Neighbors lend hands when garage burns

Two Persian cats die in blaze

By Craig Brown, Columbian Managing Editor



Two large Persian cats died, but a mother cat and her kitten were saved, in a Sunday afternoon fire in the Sunnyside neighborhood north of Vancouver.

Firefighters credit two neighbors for quickly reporting the fire and checking to see if anyone needed help. However, no one was at home when the fire broke out about 3:30 p.m.

The first alarm was raised by Wendy Homola, who was taking photos in the backyard of her home. Through the large trees she saw her neighbor’s house was on fire.

She alerted her husband, Matt, who grabbed his cellphone and started down the street, dialing 911 on the way.

Meanwhile another neighbor, Jim Stern, heard what he thought sounded like a shot, spotted the smoke, and also headed to help.

The men arrived at the same time at 7907 N.E. 110th St., at the end of a forested gravel road. They saw smoke and flames pouring from a two-story garage attached to a doublewide manufactured home.

Not sure if anyone was home, Stern grabbed a garden hose and tried to knock down the flames. Meanwhile Homola kicked in the door and shouted to see if anyone was inside.

“It was the neighbors trying to take care of each other,” said Joe Spatz, a spokesman for the Vancouver Fire Department.

The house, owned by Kelly and Laura Kofoed, was already filled with smoke from about three feet above the floor, Spatz said.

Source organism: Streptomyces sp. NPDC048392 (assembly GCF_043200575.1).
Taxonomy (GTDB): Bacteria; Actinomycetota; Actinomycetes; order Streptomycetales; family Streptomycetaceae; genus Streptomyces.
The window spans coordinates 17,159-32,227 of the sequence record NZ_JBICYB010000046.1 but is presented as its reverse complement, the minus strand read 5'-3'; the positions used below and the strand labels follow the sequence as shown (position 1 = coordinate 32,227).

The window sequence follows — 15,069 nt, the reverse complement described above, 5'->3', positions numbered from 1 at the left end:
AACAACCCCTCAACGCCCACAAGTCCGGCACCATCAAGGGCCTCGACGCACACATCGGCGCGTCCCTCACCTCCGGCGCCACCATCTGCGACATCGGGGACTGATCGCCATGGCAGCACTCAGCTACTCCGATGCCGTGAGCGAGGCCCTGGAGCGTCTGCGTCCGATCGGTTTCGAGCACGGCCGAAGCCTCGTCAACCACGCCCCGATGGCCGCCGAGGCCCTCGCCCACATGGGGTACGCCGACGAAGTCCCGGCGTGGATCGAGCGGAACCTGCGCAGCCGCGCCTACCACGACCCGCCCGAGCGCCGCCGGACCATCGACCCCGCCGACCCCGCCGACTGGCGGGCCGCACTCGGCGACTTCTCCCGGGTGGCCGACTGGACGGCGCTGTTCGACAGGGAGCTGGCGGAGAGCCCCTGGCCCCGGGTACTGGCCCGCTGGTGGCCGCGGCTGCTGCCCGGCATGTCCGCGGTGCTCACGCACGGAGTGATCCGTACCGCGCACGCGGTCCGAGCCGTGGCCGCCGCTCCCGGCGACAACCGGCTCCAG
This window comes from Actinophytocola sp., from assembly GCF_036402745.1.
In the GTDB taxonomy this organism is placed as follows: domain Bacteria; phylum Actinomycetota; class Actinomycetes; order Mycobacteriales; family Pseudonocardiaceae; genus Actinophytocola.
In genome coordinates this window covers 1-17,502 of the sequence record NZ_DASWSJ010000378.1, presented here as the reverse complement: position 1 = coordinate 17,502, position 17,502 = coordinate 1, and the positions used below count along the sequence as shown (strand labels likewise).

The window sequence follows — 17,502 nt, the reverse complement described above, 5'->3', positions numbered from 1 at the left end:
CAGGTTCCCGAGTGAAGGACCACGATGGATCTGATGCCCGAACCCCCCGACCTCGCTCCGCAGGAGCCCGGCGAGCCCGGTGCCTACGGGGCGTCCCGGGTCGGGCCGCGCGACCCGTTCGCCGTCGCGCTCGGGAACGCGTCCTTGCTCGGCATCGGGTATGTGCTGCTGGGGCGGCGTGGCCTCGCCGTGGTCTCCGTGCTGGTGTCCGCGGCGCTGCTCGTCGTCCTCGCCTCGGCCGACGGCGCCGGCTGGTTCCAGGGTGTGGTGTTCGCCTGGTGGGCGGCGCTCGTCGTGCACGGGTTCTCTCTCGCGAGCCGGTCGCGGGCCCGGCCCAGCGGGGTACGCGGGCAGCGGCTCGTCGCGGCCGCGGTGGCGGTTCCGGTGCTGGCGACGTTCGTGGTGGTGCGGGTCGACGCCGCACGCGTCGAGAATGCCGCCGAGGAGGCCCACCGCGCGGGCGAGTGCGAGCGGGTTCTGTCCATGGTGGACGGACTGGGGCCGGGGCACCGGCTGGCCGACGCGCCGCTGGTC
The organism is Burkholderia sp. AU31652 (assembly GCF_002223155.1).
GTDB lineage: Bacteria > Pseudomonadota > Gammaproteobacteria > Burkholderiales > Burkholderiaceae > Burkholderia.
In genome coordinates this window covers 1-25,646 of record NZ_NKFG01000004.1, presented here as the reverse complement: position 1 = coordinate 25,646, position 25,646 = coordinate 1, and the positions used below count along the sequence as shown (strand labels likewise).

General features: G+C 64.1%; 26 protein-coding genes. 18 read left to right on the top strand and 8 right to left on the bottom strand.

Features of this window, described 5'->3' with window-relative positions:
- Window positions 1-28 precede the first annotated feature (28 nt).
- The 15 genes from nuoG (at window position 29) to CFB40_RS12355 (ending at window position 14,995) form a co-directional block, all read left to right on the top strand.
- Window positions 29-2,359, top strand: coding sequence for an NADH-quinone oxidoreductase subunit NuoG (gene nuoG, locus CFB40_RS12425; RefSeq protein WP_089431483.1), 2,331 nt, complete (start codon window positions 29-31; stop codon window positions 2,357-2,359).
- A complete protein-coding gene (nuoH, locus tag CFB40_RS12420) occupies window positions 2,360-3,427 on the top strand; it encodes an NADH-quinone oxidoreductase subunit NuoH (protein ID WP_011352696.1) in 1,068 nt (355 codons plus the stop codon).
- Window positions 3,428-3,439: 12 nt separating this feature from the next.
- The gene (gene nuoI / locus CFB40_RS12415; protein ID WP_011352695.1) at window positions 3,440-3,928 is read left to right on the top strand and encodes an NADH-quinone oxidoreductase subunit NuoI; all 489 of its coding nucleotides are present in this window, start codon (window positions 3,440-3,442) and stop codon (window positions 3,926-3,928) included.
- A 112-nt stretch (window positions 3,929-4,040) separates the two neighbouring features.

Five minutes after Homola called the fire department, the first engine arrived to find a large, hot fire emitting a header of dark smoke visible for miles. The heat had warped the metal garage door at the top, allowing flames 25 to 30 feet high to lick out of the garage and up the siding on the front wall. The heat broke the front windows on the floor above the garage, and the fire spread inside.

The nearest fire hydrant was several blocks away, making access to water difficult. Firefighters first used water from the engine’s tank, then as more units arrived set up a long relay pumping operation down the street to the Kofoeds’ home.

Though the Kofoeds were away, four of their Persian cats were home. One, named Aku, was rescued by firefighters. Heather Gehring, a firefighter with Clark County Fire District 6, used a special pet resuscitator in a vain attempt to revive Aku. A second cat was later found dead in the rooms above the garage, but a cat and her kitten were rescued from the main floor of the manufactured home, Spatz said.

The damage to the garage and the rooms above it was extensive, including the complete loss of a 2010 Toyota Prius and a 2003 Toyota Corolla. The manufactured home suffered smoke damage throughout and some fire damage to a bedroom, which was connected to the upstairs of the garage via a stairway.

A fire marshal investigated but was unable to determine how the fire started. Damage was estimated at $70,000 to the structure and $75,000 to the contents, including the automobiles.

Four fire engines, including two from Fire District 6, and a ladder truck, along with 19 firefighters, were on the scene. Clark County Fire & Rescue provided a tanker truck and another unit.

Craig Brown: 360-735-4514;